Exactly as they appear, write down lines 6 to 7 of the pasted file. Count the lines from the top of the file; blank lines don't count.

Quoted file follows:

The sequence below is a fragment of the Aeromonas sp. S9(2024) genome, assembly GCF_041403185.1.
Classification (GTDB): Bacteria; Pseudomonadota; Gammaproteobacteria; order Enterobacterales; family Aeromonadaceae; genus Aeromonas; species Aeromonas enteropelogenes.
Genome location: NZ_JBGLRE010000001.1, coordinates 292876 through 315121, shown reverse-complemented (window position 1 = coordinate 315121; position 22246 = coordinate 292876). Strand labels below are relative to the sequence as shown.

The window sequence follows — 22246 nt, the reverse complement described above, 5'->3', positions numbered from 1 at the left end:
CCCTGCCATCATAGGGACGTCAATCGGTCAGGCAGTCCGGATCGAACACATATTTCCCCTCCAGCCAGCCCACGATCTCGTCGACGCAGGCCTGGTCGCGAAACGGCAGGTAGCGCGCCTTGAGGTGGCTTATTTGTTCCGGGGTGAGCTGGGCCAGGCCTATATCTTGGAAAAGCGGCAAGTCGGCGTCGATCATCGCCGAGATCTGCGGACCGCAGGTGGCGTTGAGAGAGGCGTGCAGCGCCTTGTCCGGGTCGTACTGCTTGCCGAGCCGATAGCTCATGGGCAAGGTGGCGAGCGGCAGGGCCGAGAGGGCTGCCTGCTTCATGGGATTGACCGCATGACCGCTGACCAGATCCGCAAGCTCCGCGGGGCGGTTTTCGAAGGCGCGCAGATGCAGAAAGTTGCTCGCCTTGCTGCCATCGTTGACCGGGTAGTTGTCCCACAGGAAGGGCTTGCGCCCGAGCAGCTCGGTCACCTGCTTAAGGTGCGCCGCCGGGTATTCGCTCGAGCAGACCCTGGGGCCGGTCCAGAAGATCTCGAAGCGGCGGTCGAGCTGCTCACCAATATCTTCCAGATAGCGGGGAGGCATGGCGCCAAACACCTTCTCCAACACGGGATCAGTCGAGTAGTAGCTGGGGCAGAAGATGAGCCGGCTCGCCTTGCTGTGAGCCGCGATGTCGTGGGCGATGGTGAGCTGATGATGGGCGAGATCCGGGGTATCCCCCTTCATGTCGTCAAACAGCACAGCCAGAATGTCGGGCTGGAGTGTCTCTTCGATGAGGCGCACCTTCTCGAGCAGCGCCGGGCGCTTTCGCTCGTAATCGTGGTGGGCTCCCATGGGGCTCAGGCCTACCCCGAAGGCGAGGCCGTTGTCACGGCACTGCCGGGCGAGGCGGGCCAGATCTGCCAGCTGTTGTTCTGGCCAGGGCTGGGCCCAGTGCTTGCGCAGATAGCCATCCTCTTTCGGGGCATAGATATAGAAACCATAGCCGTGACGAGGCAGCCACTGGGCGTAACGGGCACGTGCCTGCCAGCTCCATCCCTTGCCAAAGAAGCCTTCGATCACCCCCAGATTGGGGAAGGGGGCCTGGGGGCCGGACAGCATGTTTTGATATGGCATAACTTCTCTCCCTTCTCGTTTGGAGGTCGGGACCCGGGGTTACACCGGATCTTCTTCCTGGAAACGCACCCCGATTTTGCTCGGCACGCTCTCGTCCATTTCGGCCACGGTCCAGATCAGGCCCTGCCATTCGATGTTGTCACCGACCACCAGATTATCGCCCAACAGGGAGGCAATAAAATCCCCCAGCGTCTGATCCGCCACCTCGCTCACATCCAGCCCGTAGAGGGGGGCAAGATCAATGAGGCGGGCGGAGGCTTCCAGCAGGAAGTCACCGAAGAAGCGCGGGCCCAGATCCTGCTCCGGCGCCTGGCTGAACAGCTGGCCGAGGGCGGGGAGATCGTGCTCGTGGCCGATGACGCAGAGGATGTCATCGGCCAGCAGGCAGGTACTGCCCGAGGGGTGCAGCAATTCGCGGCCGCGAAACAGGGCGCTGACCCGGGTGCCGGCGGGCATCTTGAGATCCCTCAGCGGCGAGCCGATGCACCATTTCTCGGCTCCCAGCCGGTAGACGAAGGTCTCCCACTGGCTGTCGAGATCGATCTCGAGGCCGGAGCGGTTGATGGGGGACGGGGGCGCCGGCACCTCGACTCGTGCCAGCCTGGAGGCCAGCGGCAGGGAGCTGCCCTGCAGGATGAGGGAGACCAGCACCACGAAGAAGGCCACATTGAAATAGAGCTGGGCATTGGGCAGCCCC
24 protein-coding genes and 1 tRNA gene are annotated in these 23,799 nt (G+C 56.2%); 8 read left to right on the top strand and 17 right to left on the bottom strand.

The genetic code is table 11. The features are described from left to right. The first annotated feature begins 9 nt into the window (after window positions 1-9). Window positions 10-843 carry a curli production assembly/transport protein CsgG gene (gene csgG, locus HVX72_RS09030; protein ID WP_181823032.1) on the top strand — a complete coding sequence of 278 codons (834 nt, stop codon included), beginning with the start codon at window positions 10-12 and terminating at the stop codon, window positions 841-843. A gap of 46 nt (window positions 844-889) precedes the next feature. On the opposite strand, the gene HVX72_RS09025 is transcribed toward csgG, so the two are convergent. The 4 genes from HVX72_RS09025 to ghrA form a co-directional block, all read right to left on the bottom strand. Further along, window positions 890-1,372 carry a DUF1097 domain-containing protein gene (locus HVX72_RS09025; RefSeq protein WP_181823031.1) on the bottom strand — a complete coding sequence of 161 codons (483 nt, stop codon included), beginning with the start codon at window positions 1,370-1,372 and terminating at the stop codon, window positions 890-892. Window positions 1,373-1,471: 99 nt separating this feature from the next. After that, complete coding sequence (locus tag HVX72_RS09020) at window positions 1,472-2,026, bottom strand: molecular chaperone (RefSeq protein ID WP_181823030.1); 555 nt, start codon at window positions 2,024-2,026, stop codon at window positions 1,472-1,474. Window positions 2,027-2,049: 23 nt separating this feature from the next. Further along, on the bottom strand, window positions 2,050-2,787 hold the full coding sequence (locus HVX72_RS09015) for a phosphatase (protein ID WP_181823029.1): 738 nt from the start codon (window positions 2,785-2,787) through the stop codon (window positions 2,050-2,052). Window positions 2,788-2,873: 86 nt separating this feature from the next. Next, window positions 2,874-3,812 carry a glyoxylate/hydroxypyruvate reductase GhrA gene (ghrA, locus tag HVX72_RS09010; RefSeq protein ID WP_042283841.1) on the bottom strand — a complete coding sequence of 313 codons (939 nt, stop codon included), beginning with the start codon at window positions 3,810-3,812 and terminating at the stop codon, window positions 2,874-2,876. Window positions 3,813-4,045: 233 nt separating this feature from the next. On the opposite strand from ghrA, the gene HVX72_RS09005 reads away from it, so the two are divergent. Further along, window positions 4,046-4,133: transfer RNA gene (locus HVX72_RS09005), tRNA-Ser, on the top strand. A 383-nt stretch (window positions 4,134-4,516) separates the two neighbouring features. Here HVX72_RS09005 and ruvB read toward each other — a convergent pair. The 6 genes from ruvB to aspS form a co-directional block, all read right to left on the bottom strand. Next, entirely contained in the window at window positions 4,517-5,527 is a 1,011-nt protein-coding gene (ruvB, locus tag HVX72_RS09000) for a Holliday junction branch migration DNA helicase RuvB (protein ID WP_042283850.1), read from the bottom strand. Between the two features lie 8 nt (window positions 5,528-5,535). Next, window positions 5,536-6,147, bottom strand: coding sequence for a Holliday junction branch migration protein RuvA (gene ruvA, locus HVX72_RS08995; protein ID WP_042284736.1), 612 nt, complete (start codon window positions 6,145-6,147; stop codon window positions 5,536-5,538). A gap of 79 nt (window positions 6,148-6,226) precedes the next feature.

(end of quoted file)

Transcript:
24 protein-coding genes and 1 tRNA gene are annotated in these 23,799 nt (G+C 56.2%); 8 read left to right on the top strand and 17 right to left on the bottom strand.

The genetic code is table 11. The features are described from left to right. The first annotated feature begins 9 nt into the window (after window positions 1-9). Window positions 10-843 carry a curli production assembly/transport protein CsgG gene (gene csgG, locus HVX72_RS09030; protein ID WP_181823032.1) on the top strand — a complete coding sequence of 278 codons (834 nt, stop codon included), beginning with the start codon at window positions 10-12 and terminating at the stop codon, window positions 841-843. A gap of 46 nt (window positions 844-889) precedes the next feature. On the opposite strand, the gene HVX72_RS09025 is transcribed toward csgG, so the two are convergent. The 4 genes from HVX72_RS09025 to ghrA form a co-directional block, all read right to left on the bottom strand. Further along, window positions 890-1,372 carry a DUF1097 domain-containing protein gene (locus HVX72_RS09025; RefSeq protein WP_181823031.1) on the bottom strand — a complete coding sequence of 161 codons (483 nt, stop codon included), beginning with the start codon at window positions 1,370-1,372 and terminating at the stop codon, window positions 890-892. Window positions 1,373-1,471: 99 nt separating this feature from the next. After that, complete coding sequence (locus tag HVX72_RS09020) at window positions 1,472-2,026, bottom strand: molecular chaperone (RefSeq protein ID WP_181823030.1); 555 nt, start codon at window positions 2,024-2,026, stop codon at window positions 1,472-1,474. Window positions 2,027-2,049: 23 nt separating this feature from the next. Further along, on the bottom strand, window positions 2,050-2,787 hold the full coding sequence (locus HVX72_RS09015) for a phosphatase (protein ID WP_181823029.1): 738 nt from the start codon (window positions 2,785-2,787) through the stop codon (window positions 2,050-2,052). Window positions 2,788-2,873: 86 nt separating this feature from the next. Next, window positions 2,874-3,812 carry a glyoxylate/hydroxypyruvate reductase GhrA gene (ghrA, locus tag HVX72_RS09010; RefSeq protein ID WP_042283841.1) on the bottom strand — a complete coding sequence of 313 codons (939 nt, stop codon included), beginning with the start codon at window positions 3,810-3,812 and terminating at the stop codon, window positions 2,874-2,876. Window positions 3,813-4,045: 233 nt separating this feature from the next. On the opposite strand from ghrA, the gene HVX72_RS09005 reads away from it, so the two are divergent. Further along, window positions 4,046-4,133: transfer RNA gene (locus HVX72_RS09005), tRNA-Ser, on the top strand. A 383-nt stretch (window positions 4,134-4,516) separates the two neighbouring features. Here HVX72_RS09005 and ruvB read toward each other — a convergent pair. The 6 genes from ruvB to aspS form a co-directional block, all read right to left on the bottom strand. Next, entirely contained in the window at window positions 4,517-5,527 is a 1,011-nt protein-coding gene (ruvB, locus tag HVX72_RS09000) for a Holliday junction branch migration DNA helicase RuvB (protein ID WP_042283850.1), read from the bottom strand. Between the two features lie 8 nt (window positions 5,528-5,535). Next, window positions 5,536-6,147, bottom strand: coding sequence for a Holliday junction branch migration protein RuvA (gene ruvA, locus HVX72_RS08995; protein ID WP_042284736.1), 612 nt, complete (start codon window positions 6,145-6,147; stop codon window positions 5,536-5,538). A gap of 79 nt (window positions 6,148-6,226) precedes the next feature.